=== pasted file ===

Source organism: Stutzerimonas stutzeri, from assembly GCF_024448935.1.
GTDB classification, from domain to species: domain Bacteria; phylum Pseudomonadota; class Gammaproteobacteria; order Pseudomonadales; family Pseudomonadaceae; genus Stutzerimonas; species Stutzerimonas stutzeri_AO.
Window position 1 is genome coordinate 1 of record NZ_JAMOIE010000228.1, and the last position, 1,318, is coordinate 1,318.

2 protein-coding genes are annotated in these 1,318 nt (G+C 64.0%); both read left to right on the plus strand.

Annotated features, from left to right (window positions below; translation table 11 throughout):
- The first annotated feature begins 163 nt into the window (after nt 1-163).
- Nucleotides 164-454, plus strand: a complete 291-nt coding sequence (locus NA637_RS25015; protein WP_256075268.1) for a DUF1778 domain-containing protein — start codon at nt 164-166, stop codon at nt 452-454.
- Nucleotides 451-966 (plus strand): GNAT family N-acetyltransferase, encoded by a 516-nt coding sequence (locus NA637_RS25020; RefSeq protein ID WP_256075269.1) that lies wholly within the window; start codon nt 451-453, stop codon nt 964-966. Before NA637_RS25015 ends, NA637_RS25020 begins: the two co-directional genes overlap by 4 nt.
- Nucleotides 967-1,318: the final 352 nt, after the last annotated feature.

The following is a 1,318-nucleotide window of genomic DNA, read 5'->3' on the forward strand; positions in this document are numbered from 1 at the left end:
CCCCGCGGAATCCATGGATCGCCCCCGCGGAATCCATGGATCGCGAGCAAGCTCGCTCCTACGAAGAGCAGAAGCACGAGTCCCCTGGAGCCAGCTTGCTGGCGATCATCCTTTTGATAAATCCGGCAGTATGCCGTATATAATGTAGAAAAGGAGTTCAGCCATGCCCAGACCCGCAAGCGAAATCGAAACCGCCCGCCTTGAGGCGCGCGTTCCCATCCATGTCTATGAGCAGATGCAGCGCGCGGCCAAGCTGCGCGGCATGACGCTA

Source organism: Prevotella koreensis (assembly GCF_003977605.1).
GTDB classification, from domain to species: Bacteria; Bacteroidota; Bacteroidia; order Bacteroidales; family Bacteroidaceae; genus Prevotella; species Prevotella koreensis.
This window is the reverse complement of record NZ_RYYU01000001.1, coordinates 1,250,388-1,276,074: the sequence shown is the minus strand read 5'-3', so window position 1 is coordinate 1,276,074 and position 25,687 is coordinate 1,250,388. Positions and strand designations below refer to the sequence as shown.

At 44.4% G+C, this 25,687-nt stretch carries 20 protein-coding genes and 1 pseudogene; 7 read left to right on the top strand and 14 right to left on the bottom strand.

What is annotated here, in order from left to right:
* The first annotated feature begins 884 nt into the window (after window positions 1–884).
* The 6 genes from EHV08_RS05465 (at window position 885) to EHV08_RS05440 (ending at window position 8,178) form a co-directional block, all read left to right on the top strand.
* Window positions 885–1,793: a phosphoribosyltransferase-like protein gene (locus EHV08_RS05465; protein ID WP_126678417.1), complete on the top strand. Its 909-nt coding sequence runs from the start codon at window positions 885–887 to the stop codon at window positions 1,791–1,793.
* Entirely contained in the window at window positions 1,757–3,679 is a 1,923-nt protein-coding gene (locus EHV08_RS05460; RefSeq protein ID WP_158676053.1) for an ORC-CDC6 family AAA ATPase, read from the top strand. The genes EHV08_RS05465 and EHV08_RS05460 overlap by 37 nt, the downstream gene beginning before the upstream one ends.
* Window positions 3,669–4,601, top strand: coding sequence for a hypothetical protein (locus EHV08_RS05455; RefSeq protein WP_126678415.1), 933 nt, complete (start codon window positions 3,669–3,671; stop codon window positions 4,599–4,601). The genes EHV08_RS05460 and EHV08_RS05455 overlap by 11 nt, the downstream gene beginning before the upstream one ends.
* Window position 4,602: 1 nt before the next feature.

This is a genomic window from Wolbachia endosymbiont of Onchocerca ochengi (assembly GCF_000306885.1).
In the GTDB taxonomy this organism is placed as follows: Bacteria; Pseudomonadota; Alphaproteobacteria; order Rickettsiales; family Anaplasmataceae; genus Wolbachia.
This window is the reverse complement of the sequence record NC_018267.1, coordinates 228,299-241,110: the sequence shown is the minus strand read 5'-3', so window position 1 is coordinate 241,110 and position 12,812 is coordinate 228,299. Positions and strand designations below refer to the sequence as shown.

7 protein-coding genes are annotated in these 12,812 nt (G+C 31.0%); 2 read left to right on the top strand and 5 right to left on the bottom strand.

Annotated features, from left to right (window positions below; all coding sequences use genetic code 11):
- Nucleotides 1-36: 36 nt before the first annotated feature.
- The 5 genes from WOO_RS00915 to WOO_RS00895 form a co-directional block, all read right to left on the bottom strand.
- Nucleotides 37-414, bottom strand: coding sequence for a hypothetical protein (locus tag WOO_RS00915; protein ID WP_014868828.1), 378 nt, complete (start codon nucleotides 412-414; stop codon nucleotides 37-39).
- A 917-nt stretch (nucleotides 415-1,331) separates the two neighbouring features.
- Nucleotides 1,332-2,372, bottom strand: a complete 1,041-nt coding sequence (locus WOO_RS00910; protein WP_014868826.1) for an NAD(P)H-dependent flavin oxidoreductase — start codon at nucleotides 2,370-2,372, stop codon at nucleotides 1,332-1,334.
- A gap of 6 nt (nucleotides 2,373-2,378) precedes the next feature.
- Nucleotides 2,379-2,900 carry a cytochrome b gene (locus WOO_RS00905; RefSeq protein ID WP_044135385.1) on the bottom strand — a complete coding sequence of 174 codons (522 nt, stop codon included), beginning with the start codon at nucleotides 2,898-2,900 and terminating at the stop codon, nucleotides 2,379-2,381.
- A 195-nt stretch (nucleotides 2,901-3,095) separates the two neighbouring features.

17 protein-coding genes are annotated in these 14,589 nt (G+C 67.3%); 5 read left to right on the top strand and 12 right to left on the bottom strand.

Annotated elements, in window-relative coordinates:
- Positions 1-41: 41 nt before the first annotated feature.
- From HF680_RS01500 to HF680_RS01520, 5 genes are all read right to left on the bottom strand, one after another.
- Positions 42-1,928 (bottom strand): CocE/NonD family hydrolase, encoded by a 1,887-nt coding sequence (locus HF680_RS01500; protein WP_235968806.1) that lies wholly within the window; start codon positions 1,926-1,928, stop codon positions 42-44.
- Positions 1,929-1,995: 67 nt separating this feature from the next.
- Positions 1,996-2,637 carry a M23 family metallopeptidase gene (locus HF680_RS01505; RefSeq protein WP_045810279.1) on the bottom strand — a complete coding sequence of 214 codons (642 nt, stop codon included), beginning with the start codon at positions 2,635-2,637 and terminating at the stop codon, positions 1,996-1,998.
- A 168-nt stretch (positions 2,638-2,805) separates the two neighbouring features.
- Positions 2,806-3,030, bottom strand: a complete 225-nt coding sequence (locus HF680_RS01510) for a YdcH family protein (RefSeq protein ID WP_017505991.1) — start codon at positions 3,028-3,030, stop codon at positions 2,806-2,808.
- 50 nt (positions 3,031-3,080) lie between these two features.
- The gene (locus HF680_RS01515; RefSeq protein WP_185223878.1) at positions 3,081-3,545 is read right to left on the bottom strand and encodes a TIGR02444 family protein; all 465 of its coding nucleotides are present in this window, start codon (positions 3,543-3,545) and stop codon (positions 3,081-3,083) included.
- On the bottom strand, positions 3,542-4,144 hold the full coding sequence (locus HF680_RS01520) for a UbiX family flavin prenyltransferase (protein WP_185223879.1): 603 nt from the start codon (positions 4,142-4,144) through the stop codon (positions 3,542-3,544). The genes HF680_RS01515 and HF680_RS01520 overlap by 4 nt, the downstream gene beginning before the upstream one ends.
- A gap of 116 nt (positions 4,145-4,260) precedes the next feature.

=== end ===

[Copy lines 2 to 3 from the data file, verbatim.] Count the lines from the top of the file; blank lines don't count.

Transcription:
GTDB classification, from domain to species: domain Bacteria; phylum Pseudomonadota; class Gammaproteobacteria; order Pseudomonadales; family Pseudomonadaceae; genus Stutzerimonas; species Stutzerimonas stutzeri_AO.
Window position 1 is genome coordinate 1 of record NZ_JAMOIE010000228.1, and the last position, 1,318, is coordinate 1,318.